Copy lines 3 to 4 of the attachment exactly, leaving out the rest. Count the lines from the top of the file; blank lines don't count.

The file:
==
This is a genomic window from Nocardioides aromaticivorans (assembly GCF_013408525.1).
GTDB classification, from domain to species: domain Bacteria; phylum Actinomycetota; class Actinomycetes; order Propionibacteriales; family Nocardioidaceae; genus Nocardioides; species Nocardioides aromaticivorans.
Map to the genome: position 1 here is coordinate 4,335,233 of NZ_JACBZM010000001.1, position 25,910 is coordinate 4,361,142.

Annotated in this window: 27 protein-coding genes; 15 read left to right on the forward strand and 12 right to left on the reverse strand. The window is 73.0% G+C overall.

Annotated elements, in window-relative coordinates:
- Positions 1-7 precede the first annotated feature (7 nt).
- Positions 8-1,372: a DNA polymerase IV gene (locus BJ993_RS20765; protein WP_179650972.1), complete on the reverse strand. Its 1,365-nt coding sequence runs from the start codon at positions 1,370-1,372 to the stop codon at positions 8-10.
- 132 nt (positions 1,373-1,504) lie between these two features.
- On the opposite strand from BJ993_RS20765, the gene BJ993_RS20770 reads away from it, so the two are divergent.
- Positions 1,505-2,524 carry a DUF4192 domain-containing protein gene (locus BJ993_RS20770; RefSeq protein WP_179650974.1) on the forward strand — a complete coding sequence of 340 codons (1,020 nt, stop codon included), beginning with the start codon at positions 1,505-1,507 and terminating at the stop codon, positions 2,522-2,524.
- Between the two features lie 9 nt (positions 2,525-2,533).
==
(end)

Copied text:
Map to the genome: position 1 here is coordinate 4,335,233 of NZ_JACBZM010000001.1, position 25,910 is coordinate 4,361,142.

Annotated in this window: 27 protein-coding genes; 15 read left to right on the forward strand and 12 right to left on the reverse strand. The window is 73.0% G+C overall.